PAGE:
Spartak statues show how football can be more than life and death

Those who've watched matches at Moscow's Spartak Stadium - Brazil play Serbia there on June 27 - might have noticed a set of four statues next to the goalpost on the left of the dugouts. It's of four men; two are sitting on a bench, two standing next to them. It's an unusual setting for a monument - right by the playing area, taking up precious real estate reserved for photographers.

But this is no ordinary monument: It's a tribute to the Starostin brothers - Nikolai, Aleksandr, Andrey and Pyotr - the founders of Spartak, whose personal story is closely intertwined with, and as riveting as, the story of their club. In a nutshell, they turned Spartak into the "dissident" club and were then charged with attempting to murder Stalin, charges that were later turned into the crime of attempting to bring bourgeois mores into Soviet sport. They were exiled to Siberian labour camps but survived that, outlived Stalin too and eventually returned to Spartak.

Last week, news emerged that the Russian Federal Security Service - the successor to the KGB - had recently declassified documents pertaining to the arrest, trial and conviction of the Starostin brothers that showed up the near-farcical nature of the entire process. There is some belief that the declassification was prompted by the World Cup and the desire to demonstrate transparency; whatever the reason, it offered more proof, if needed, that the Starostins fully deserved this unusual pitch-side honour.

But to start at the beginning. The Starostins grew up in Moscow's Presnia district, which played a lead role in the October Revolution; they were all sportsmen of varying abilities but their USP was their independent streak. When the brothers came of age in the 1930s, they decided to take their sporting interests to another level and set up a football club.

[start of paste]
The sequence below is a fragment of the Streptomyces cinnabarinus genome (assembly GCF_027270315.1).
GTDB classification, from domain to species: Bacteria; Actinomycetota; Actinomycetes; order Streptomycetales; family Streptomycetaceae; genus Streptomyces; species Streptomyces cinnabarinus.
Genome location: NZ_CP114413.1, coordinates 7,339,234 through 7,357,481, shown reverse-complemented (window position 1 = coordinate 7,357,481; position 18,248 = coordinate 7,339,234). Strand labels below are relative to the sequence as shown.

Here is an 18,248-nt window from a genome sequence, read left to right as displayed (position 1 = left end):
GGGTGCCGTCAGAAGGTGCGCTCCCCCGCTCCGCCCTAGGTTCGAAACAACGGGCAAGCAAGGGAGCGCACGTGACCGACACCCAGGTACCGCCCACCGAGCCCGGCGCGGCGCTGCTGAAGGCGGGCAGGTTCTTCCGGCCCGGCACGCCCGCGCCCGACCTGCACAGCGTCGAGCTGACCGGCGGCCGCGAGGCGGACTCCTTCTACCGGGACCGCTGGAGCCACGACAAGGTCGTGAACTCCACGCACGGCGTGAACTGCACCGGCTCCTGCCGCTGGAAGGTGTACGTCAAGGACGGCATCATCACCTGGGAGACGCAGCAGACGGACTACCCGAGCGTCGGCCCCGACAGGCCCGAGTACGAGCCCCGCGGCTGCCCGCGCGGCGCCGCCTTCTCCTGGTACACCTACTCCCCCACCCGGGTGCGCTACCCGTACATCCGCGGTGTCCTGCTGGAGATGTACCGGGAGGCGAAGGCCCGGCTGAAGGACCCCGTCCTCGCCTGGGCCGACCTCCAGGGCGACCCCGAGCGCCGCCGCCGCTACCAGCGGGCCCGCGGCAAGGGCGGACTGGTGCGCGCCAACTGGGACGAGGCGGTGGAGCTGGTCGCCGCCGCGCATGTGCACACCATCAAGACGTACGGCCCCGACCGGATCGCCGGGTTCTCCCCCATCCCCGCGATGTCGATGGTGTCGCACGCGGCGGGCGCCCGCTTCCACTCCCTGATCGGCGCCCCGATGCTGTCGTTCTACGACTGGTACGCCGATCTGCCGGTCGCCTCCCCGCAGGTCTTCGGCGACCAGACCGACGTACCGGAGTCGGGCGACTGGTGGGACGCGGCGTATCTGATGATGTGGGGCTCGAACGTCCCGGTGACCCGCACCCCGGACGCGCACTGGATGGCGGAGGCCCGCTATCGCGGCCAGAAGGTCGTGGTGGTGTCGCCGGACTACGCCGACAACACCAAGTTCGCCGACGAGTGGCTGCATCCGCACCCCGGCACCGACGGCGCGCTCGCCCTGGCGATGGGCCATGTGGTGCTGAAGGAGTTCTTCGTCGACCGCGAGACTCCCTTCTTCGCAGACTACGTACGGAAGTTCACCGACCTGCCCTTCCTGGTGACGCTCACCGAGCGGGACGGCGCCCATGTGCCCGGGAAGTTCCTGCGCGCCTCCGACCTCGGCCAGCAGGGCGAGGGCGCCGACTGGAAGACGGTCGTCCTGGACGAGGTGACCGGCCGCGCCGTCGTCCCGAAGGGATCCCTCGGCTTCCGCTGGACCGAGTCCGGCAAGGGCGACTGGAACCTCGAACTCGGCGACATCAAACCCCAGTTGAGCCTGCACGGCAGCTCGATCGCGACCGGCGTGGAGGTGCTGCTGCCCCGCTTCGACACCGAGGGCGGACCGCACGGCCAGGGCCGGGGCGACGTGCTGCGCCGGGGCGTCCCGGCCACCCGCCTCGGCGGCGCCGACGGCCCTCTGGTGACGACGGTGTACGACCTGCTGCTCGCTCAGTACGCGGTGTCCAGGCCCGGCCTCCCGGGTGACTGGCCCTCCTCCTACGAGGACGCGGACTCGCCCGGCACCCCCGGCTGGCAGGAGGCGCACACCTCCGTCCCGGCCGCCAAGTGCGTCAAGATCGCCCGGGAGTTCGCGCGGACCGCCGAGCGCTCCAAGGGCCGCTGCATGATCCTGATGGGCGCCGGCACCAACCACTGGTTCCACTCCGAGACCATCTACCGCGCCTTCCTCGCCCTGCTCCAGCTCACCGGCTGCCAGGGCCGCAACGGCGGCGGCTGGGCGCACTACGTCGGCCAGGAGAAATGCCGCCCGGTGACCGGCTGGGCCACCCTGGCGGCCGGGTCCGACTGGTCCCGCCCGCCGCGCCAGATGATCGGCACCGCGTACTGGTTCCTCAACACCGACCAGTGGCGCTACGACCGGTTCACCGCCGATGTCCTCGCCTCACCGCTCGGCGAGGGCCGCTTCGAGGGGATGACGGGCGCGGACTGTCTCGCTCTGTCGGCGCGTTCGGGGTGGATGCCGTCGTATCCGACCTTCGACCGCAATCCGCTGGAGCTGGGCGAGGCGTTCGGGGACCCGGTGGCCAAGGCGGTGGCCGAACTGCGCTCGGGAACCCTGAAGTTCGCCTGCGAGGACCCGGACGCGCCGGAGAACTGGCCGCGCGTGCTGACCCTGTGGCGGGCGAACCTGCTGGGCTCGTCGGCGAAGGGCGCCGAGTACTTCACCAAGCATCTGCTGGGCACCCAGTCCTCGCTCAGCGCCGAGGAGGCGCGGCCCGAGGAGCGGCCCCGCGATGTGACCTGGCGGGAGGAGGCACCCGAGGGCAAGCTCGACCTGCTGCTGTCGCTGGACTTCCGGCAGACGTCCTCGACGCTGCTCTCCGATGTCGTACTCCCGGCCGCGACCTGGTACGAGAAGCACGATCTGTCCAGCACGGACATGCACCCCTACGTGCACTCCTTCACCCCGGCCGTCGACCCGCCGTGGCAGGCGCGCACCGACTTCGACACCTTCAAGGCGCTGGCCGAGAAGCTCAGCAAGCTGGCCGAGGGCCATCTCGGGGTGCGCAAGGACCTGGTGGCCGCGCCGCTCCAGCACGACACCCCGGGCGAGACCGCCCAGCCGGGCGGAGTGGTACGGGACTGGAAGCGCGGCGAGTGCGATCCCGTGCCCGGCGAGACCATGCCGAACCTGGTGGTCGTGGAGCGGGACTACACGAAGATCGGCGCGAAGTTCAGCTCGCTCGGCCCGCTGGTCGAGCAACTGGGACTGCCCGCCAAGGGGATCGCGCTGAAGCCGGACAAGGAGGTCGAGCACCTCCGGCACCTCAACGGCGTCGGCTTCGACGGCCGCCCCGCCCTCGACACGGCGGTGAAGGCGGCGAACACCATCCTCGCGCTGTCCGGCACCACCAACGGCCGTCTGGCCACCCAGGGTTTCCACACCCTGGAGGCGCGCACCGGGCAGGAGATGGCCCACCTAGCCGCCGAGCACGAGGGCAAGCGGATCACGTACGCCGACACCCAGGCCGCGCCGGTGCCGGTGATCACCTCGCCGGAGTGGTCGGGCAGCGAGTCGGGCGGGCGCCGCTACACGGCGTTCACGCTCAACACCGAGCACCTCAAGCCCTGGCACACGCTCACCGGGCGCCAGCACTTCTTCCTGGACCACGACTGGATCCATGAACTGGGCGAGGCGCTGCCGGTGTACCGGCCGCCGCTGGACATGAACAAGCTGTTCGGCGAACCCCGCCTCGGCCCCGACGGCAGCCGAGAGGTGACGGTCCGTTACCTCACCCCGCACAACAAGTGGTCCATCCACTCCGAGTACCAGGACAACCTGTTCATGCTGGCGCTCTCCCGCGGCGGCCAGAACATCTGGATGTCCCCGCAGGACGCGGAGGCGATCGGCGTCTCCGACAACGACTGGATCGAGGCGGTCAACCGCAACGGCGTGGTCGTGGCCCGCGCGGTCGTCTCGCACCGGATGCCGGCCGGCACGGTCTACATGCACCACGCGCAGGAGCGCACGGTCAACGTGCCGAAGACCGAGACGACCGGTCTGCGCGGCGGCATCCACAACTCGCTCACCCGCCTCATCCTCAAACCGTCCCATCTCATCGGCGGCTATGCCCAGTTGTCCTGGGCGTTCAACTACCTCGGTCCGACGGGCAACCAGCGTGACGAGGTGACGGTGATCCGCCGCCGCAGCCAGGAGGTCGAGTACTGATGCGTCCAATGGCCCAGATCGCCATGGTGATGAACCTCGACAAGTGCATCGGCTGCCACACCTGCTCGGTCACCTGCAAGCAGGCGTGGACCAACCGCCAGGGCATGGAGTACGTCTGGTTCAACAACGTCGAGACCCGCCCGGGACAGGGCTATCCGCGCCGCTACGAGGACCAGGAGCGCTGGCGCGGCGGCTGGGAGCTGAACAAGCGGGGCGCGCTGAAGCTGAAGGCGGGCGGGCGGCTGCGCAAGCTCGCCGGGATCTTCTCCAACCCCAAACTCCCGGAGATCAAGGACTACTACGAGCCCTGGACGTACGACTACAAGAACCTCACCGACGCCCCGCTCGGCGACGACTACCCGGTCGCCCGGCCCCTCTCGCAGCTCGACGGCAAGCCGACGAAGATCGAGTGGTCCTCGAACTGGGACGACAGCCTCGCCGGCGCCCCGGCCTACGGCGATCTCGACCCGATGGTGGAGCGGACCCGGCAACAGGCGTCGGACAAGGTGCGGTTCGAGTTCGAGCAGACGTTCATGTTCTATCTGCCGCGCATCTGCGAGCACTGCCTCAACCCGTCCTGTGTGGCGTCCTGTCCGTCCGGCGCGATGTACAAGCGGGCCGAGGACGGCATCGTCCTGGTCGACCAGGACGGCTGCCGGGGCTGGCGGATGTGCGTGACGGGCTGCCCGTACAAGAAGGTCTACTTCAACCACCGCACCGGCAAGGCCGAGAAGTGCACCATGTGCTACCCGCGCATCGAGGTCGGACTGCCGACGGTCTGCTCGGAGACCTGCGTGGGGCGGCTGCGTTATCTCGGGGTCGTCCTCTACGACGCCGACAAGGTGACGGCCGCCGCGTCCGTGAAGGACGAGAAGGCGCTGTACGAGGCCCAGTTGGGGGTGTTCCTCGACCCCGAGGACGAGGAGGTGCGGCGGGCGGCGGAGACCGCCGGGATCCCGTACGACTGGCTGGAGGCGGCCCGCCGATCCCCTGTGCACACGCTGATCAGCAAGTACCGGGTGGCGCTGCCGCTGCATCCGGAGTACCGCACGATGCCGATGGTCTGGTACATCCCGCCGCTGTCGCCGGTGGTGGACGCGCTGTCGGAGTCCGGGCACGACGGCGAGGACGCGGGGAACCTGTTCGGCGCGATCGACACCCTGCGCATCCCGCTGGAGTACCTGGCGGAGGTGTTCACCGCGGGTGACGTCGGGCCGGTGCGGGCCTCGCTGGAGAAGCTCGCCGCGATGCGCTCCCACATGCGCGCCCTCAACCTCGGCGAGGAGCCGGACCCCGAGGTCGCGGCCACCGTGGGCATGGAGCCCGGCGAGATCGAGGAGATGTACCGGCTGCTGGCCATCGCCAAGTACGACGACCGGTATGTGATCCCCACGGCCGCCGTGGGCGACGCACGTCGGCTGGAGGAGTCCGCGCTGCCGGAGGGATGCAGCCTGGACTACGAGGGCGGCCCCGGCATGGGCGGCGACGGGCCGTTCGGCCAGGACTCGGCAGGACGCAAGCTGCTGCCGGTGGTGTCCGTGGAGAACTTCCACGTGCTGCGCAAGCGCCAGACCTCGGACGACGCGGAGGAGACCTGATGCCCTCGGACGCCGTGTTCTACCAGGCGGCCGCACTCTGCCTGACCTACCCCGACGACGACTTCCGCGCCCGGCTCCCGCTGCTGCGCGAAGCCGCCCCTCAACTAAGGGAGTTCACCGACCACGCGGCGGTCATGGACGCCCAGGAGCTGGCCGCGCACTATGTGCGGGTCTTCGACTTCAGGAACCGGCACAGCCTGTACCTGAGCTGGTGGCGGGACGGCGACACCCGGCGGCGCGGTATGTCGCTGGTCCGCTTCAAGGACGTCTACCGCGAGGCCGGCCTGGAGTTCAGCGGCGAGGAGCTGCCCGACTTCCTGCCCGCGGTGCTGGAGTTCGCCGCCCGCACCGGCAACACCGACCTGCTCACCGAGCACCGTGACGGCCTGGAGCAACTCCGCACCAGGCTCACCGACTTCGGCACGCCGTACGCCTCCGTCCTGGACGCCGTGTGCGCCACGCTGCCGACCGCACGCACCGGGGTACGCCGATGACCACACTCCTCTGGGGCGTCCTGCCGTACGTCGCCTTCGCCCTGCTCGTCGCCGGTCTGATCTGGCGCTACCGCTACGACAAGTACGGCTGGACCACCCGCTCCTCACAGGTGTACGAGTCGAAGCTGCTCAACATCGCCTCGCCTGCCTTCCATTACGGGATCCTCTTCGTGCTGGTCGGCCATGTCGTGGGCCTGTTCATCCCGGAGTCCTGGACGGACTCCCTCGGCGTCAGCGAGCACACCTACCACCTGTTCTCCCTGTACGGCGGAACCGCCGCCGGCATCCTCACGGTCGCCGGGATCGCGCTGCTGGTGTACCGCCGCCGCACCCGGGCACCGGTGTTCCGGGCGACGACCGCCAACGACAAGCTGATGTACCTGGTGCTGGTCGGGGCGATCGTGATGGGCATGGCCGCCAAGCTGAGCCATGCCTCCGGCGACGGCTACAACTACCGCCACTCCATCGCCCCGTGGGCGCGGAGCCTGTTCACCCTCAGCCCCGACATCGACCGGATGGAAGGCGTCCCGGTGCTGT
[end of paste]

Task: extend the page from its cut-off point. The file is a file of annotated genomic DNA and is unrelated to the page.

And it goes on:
Back then, Moscow's main clubs were official arms of different parts of the state: Dinamo Moscow was the club of the NKVD (the KGB's predecessor); Lokomotiv the club of railway workers; CSKA the army team and Torpedo of automobile workers. The Starostins decided their club should be unaffiliated, of the people. And their choice of name was not accidental - Spartacus, leader of the slave revolt and champion of the underdog (who is also honoured with a statue, though outside the stadium).

Imagine the context. Those were uncertain and fairly terrifying times in the USSR, with the state machine going to great lengths to ensure stability. The preparations for Stalin's Great Purge were underway. Anyone and everyone was a potential suspect and all dissent was potentially a crime against the state.

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Even sport was tightly controlled - it was a huge propaganda weapon, directly influencing the minds of young men and women, hence the state-sponsored football teams. Into this mix came Spartak, free of affiliations and loyalties and with a commitment to play the best football. It was a brave move, and though it would have its consequences, it also very soon proved to be a huge success.

One reason was the football; Nikolai Starostin imbibed the best ideas from Europe and used his growing influence within the top Soviet leadership to create an exciting, attacking team that was crowned national champions three times their first five years.